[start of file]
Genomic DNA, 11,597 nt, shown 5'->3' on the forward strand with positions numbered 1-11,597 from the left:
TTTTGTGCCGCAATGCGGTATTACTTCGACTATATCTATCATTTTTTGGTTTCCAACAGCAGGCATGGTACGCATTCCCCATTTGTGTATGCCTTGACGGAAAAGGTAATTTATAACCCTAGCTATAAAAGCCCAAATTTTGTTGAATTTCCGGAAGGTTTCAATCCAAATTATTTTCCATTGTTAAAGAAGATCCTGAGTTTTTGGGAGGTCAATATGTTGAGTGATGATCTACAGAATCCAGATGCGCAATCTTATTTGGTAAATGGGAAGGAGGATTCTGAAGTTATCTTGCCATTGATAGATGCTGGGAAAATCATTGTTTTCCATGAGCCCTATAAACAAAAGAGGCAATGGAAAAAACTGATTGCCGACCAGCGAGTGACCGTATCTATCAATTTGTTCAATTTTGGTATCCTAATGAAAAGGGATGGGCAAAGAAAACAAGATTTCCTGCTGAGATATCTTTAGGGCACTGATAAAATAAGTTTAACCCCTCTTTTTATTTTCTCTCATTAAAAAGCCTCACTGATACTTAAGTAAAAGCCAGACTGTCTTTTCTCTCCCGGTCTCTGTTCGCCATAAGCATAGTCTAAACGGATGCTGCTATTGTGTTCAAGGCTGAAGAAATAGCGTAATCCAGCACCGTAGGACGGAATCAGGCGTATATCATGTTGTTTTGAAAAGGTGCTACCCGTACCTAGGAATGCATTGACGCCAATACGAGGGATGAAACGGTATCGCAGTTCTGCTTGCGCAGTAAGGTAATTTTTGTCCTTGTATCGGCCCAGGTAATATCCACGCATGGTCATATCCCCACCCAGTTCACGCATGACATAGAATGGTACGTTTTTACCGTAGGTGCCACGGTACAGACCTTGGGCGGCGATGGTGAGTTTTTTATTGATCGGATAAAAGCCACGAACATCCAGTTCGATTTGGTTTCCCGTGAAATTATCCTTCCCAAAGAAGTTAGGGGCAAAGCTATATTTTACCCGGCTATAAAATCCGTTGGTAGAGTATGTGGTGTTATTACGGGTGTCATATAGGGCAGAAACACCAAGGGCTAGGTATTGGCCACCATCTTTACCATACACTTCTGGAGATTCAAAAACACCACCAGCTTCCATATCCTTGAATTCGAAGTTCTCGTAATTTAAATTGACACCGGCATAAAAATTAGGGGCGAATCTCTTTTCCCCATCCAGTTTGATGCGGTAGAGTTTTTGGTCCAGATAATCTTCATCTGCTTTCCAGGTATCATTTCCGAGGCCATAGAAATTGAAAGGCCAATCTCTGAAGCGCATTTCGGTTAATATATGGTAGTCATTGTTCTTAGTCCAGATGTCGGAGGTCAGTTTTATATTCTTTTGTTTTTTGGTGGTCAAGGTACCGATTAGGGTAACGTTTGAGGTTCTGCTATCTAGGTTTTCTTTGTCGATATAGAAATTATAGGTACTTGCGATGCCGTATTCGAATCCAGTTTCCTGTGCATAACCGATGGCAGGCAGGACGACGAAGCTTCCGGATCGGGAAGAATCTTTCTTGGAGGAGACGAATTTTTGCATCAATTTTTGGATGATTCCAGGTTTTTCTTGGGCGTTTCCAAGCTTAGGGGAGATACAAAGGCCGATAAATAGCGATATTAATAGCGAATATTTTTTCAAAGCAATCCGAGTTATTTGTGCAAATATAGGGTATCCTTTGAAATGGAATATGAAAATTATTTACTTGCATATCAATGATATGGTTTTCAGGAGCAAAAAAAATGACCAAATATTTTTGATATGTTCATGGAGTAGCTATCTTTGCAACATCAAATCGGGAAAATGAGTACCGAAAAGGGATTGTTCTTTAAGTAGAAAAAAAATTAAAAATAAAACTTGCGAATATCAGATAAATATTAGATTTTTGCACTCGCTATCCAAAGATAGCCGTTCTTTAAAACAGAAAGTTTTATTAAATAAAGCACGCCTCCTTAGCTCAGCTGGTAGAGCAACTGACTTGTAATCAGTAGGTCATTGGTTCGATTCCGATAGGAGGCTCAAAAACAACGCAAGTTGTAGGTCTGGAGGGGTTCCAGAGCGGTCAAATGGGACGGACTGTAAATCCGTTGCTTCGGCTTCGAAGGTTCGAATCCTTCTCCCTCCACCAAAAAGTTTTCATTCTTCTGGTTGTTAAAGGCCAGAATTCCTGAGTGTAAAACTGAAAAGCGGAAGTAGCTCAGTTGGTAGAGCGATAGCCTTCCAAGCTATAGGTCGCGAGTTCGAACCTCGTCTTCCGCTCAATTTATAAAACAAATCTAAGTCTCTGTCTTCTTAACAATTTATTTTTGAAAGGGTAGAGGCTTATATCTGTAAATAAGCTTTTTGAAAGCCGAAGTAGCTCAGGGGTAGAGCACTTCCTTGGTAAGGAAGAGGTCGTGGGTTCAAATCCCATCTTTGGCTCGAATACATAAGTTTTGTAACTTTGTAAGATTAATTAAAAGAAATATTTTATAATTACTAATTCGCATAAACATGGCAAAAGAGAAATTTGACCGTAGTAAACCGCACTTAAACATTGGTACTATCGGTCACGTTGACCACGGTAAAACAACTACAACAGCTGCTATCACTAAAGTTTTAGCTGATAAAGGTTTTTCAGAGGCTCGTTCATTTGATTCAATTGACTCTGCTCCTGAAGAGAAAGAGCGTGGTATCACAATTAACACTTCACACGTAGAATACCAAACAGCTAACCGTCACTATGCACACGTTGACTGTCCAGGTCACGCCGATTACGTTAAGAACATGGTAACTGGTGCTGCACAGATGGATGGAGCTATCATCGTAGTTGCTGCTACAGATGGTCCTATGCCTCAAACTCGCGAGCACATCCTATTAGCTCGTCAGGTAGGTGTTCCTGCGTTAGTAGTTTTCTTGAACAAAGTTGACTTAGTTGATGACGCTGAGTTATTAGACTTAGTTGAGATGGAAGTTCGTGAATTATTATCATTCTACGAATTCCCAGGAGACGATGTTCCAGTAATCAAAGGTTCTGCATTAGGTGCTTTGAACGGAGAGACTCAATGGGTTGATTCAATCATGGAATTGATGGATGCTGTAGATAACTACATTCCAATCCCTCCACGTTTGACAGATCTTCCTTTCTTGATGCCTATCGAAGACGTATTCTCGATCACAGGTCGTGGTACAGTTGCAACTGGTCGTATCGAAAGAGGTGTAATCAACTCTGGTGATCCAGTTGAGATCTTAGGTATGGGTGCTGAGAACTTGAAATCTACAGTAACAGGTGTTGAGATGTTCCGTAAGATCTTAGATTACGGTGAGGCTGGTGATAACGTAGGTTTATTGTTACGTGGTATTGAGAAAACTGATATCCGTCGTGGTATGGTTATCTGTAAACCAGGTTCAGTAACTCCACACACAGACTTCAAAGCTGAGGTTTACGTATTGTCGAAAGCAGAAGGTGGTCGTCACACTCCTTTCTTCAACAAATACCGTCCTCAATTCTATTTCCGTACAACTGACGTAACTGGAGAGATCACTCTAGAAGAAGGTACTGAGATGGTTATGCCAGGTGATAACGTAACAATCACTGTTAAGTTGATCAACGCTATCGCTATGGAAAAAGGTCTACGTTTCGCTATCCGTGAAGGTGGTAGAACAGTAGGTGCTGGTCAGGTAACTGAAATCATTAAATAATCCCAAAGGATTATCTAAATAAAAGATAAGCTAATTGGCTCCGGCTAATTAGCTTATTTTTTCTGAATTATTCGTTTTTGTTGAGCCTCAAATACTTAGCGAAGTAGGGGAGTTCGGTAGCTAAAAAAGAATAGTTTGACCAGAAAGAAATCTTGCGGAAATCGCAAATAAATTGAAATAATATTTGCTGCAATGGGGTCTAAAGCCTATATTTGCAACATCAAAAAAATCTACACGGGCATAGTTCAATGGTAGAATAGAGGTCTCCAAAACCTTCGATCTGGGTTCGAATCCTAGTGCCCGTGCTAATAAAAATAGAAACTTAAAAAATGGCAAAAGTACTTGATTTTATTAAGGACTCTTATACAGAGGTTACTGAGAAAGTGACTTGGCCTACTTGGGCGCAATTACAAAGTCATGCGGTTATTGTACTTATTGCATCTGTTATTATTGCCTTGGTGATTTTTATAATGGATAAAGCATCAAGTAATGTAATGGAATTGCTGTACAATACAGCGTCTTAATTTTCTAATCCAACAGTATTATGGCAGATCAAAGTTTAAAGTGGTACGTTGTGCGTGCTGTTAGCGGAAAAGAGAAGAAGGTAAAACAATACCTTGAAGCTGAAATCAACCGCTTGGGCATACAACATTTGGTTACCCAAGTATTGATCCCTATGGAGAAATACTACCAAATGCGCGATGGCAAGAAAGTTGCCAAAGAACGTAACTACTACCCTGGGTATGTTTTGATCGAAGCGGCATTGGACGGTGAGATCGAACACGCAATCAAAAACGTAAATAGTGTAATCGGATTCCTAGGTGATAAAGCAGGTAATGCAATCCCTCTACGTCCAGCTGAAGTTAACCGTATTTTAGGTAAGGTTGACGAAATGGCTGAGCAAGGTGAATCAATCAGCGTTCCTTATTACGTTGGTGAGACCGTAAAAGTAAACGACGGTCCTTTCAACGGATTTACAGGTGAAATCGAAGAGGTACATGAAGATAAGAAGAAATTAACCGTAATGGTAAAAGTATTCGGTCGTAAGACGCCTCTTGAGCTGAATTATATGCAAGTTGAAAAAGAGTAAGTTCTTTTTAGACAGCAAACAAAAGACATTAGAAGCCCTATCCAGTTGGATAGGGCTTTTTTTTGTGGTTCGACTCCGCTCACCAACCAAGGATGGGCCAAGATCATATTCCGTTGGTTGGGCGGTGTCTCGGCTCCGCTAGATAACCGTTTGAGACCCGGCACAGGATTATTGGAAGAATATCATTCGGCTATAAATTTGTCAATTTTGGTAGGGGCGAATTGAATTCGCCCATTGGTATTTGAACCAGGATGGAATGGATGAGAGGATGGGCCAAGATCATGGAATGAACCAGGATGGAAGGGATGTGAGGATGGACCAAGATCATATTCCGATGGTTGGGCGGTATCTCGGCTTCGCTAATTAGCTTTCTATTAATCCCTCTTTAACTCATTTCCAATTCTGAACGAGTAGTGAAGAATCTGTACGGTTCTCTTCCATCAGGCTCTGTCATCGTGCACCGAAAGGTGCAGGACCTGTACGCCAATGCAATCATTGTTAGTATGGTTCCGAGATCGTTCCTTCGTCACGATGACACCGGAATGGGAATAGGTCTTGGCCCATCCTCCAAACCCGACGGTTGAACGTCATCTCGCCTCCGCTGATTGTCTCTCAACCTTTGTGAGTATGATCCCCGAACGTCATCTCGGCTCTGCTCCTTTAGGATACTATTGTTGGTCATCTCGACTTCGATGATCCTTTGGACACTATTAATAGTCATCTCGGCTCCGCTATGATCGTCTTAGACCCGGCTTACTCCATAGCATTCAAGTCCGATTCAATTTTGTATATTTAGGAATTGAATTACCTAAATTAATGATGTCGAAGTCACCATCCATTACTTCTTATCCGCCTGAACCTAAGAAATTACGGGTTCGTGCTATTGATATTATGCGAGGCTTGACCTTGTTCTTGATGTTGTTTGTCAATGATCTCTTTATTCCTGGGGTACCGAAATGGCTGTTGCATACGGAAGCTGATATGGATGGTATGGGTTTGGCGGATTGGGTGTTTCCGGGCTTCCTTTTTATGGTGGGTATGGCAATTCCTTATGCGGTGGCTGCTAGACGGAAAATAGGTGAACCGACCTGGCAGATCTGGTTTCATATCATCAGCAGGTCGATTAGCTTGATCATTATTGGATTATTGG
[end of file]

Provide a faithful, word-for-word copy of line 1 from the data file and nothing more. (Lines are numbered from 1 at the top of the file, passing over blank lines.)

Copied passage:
Genomic DNA, 11,597 nt, shown 5'->3' on the forward strand with positions numbered 1-11,597 from the left: